SALT LAKE CITY — For Catholics, saints are more than simply plaster statues: They are intercessors, mentors and part of everyday life.
Saints "intercede for us with the Father, with Christ; they lead us to the Father and to Christ; and they act as models on our pilgrim way," said Monsignor M. Francis Mannion, pastor emeritus of Saint Vincent de Paul Parish. "All Christians are called to be modeled on Christ and the saints are those who have achieved that status in a remarkable way."
Many saints, including the Virgin Mary, Jesus’ own mother, suffered terribly, but their examples "show us what the power of God’s grace in the human life can be," said Sister Cheryl Clemons, an Ursuline Sister of Mount St. Joseph who is vice president for academic affairs at Brescia University in Kentucky. "God can bring beauty out of the most gosh-awful human experiences. It’s a way of finding hope in somebody else’s story."
Praying to the saints differs from praying to God, Sr. Cheryl said. "Only God is deserving of worship. Our prayer to the saints is ... talking to someone who’s a big brother or big sister in the faith, because we believe they understand something’s going on in our life right now or can help us with something that’s going on."
There is no clash between the adoration of Christ and the veneration of saints, because the saints always point to God, agreed Msgr. Mannion. "We can talk to anybody we want to, so we can talk to Mary, but the conversation with Mary never ends with Mary, it always ends with Mary leading us to Jesus," he said.
Saints come from every culture and walk of life, which "can be encouraging for us because we see that there’s no one single path to holiness," Sr. Cheryl said. "The great beauty of the saints is that ... their lives continue to be applicable to new times and new places."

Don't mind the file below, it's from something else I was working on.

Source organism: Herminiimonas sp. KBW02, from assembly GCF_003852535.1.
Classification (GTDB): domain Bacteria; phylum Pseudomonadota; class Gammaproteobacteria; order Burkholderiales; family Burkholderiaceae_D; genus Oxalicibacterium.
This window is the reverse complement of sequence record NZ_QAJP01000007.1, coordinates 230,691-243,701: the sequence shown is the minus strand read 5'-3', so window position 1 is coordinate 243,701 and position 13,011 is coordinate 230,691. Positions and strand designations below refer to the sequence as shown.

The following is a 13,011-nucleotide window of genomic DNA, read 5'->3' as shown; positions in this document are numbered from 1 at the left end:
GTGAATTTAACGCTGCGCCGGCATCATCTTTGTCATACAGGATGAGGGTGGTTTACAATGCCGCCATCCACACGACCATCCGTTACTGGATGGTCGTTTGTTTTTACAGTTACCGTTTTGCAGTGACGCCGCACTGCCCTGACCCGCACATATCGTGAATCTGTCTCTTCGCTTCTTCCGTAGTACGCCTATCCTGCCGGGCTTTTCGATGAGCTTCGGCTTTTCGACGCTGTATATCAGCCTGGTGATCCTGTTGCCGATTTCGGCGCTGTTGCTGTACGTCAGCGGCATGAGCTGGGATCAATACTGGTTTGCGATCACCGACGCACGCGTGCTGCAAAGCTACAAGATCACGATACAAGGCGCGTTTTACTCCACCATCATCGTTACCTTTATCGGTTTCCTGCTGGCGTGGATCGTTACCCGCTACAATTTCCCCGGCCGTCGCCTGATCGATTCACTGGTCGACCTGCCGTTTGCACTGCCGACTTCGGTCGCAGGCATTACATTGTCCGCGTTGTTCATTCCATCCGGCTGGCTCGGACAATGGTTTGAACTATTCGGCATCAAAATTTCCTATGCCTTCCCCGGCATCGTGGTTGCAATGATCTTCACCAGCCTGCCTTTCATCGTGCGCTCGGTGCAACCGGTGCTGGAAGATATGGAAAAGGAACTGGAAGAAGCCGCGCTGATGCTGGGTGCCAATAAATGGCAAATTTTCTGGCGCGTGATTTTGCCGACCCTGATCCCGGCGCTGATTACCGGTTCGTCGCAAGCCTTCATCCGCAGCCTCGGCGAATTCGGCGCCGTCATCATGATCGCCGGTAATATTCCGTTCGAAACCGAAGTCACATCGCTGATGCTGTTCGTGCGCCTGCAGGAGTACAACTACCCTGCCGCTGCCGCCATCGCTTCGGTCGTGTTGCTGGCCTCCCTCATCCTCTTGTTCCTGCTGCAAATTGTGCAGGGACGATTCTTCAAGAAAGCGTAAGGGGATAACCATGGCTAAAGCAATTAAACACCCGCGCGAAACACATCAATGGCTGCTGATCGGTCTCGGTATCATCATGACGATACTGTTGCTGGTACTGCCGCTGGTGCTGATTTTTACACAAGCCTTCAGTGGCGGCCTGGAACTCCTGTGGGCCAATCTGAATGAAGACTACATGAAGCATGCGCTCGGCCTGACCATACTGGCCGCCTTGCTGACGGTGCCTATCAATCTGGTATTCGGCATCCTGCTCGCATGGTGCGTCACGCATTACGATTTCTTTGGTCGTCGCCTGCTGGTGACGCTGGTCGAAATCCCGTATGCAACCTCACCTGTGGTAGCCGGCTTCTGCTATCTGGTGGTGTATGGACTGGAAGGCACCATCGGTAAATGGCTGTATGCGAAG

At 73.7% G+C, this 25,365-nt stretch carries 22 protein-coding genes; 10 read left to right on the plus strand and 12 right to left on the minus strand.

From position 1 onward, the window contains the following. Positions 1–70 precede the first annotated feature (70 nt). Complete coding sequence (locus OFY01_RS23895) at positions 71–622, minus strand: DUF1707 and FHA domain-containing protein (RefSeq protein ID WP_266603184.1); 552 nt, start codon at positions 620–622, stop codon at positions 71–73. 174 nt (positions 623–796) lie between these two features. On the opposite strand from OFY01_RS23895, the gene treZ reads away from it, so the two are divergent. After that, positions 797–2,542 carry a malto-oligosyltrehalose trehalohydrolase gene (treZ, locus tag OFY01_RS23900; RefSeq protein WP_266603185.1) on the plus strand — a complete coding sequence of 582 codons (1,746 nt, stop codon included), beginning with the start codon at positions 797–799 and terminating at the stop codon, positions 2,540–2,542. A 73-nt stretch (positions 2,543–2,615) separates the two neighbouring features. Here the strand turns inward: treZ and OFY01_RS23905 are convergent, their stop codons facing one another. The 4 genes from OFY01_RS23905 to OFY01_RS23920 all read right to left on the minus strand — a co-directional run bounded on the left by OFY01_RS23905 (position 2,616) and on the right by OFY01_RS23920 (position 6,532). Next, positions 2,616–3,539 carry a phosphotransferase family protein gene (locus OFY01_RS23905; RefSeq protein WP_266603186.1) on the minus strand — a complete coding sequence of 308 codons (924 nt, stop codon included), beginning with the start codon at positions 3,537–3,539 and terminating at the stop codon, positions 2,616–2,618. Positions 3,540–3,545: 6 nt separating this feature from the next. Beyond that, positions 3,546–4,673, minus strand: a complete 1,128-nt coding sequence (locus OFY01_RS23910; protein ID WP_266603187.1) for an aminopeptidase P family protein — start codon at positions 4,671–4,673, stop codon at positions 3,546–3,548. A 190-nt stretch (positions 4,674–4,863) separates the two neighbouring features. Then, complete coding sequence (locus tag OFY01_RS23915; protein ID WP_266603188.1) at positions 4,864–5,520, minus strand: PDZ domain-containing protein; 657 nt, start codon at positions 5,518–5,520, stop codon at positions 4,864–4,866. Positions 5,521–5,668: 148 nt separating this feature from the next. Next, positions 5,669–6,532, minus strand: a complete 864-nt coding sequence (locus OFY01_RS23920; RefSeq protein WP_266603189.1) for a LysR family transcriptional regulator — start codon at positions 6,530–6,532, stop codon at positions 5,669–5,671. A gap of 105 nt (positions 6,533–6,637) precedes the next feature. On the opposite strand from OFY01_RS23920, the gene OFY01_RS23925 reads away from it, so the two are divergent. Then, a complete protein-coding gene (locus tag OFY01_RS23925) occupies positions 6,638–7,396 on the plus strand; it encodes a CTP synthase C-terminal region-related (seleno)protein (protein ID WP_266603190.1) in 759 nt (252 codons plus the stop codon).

For example, the 17,000 Ladies of Charity in the United States venerate Saints Vincent de Paul and Louise de Marillac, who founded the organization in 1617 to serve the desperately poor. Here in Utah, local chapter members attend a retreat each year that emphasizes this mission, said Daughters of Charity Sister Germaine Sarrazin, the group’s spiritual moderator.
The patron saints "affect us today because their spirit is what we have to maintain," Sr. Germaine said. "We were always taught to serve the poor with humility, simplicity and charity, and that is what we still strive to do."
In a similar way, members of the Militia of the Immaculata emulate Saint Maximilian Kolbe, a Catholic priest who died in Auschwitz after entering a starvation bunker in place of another man who had a wife and children.
St. Maximilian founded the Militia of the Immaculata, an evangelization movement, while he was a seminarian.
He "stressed in his spirituality total consecration to Our Lady," said Donna Masek, a Saint Mary parishioner, so MI members entrust their spiritual life to Mary and ask her to help them be greater witnesses to Jesus; in Utah, the group dedicates itself to pro-life efforts.
For Masek, being a member of the Militia of Immaculata "has tremendously strengthened my faith," she said. "I think we went from being once-a-week Catholics to going every day to Mass if we can, getting back to the Sacrament of Confession once a month, and things like that."
Similarly, Rita Silvestri of Saint George Parish venerates the Virgin Mary; her devotion has resulted in the publication last month of a memoir that details her five trips to Medjugorje, the shrine in Bosnia and Herzegovina where Our Lady first appeared in 1981.
Once Silvestri and her husband began visiting Medjugorje, "incredibly wonderful things were happening to us; not only that we were seeing miracles, we were meeting people of God, and we were having experiences traveling back and forth to Medjugorje that were astonishing," she said. "Our Holy Mother is there. She’s palpable. You know she’s there."
Silvestri was brought up praying the rosary around the table, and her father was devoted to Mary, she said. "Whenever I needed anything ... I turned to her, I turned to Saint Anthony, I turned to Saint Jude, but Our Holy Mother was always right on top of the group. She has been a part of my life from very, very early on. She’s my mother."
The Holy Spirit urged her to write The World Needs Medjugorje, she said, which is "the culmination of the need to tell the world that they have to come back to God," she said – a message to which all the saints attest.
(See also 'Which saint inspired you?' ‘Catholics celebrate the Lord of Miracles,' and 'St. Jude attracts monthly devotion.')